Just your everyday apocalyptic back to school
On Friday I dropped off my kids for the first day of school, which is meeting in person. There was all the nervousness and anxiety you would expect. Meeting a new teacher, meeting new classmates, meeting old classmates. It is also an exciting time. It was odd because it was the first September start during Covid, which meant packing a mask with the kids, dropping off kids on the perimeter of the school, but not walking onto school grounds as parents. All the parents and guardians huddled along the outer fence. No one knowing how the fall will go and how long in person school will last. On top of that the sky was a gray haze because of the wildfire spoke blowing over Victoria from Washington State. We see some of that smoke today as well.
It’s not a stretch to say this is the oddest start to a school year many of us have witnessed. During the past six months people have made comparisons either to polio and TB pandemics, war time era, or the Great Depression to think about similar disruption to daily life. Today many of us better understand why our grandparents had enormous pantries of preserves and well stocked freezers in case of widespread drought or loss of income.
The pandemic is disruptive and upsetting enough, not knowing whether school will continue one week to the next, depending on whether there is an outbreak at a school. Nevertheless it feels like we are taking Covid seriously in BC and throughout much of Canada. More people are opting to wear masks in public. Many businesses strongly encourage people to wear masks. We have taken dramatic action in a few short months in order to save lives and slow the spread of Covid.
People move over for one another on the sidewalk. People are more self-aware of coughing or sneezing in public. There is better hand washing. You could say it reflects the graciousness Jesus talks about in the gospel lesson about forgiveness. To observe Covid protocols not simply seven times, but seventy-seven times. To be concerned about the lives of others.
However, there is another serious matter I need to share with you. Something not receiving the attention it deserves. Namely that the Toronto Raptors lost game 7 to the Boston Celtics in the NBA Western Conference Semi-finals. It is a moment of humility and taking stock.
To be serious, the serious matter is the increasing threat of wildfires and the underlying causes of climate change. We are hearing this is the worst summer on record for wildfires in Washington State, Oregon, and California. If you look at a map of all the fires it is staggering to see just how many thousands of square kilometres the fires cover and already several people have died and countless homes and wildlife habitat destroyed. Scientists have warned us for decades that if we don’t address climate change in a dramatic way, we will be subject to increased and fiercer storms, drought, and wildfires. We already know that ice continues to melt in Northern Canada and the Arctic at an alarming rate and things are not trending in a good direction. We are not rising to the occasion. We are not taking protocols and precautions to turn the tide. Even though climate change threatens all of creation and future generations, we aren’t taking dramatic action to build a better future. Instead of seventy-seven times grace for the planet, we agreed to sort our recycling into seven different categories.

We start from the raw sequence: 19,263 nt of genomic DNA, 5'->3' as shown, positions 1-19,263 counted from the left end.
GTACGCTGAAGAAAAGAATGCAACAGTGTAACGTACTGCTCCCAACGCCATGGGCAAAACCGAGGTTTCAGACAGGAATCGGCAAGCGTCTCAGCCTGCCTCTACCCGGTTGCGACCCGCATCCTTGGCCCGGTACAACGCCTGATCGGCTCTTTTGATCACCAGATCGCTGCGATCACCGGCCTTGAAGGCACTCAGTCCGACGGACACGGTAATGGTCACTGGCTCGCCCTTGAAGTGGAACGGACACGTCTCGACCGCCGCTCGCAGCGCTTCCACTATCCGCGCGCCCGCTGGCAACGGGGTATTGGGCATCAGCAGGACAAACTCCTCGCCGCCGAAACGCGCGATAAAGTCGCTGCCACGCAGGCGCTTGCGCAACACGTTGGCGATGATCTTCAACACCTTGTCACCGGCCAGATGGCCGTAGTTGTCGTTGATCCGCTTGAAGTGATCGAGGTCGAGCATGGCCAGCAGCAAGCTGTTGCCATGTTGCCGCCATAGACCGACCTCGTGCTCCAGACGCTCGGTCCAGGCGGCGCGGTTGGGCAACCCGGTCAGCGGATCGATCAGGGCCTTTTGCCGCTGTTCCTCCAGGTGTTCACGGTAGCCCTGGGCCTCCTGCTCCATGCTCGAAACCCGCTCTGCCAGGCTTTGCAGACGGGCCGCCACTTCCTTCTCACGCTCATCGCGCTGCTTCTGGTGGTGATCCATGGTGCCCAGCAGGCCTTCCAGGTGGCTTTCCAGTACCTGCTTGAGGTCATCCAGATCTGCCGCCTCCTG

I know I feel good when I recycle things. “There I did my part. I broke down those cardboard boxes and sorted glass from plastic like no one’s business.” These are all good things but we know it’s not enough. Often we feel paralyzed to take dramatic action.
Peter as the example of what not to do
In order to help think why it is we struggle with addressing climate change, let us look to our gospel reading for help. Let’s think about Peter’s response vs. Jesus’ response. Peter recommends small, incremental change that is individual. He proposes that if he forgives seven times that should be enough. I suggest that is similar to us sorting our recycling into seven categories. It helps. It does something. But on its own it is not a big, bold, gracious action.
By contrast Jesus responds to Peter’s meagre offer, by saying we must forgive not seven times, but seventy-seven times. In other words, grace abounds and overflows. There needs to be a radical response of forgiveness, so much we couldn’t keep track.
What is behind these contrasting responses? Audrey West reminds us that there is a significant gap between who Peter thinks he is and how he acts. Peter think he is a good disciple, but by the end of the Gospel of Matthew, Peter breaks his promise never to abandon Jesus. Peter doesn’t stick around when Jesus is arrested, he’s not there when Jesus is crucified, and he denies Jesus three times when witnesses call him a Jesus follower. Peter is in need of more than being forgiven seven ties. He is in need of overflowing forgiveness and grace, the kind Jesus describes.
Peter’s story is our story as well. Often we think if we just do seven good things, forgive seven times, that is enough. Jesus reminds us that we need to reorient our thinking away from individual works, to abundant and collective grace. From abundant grace we don’t quibble whether we need to forgive or be gracious a small number of times. We act from a wellspring that believes all things are possible through God’s grace, through forgiveness, through abundant living.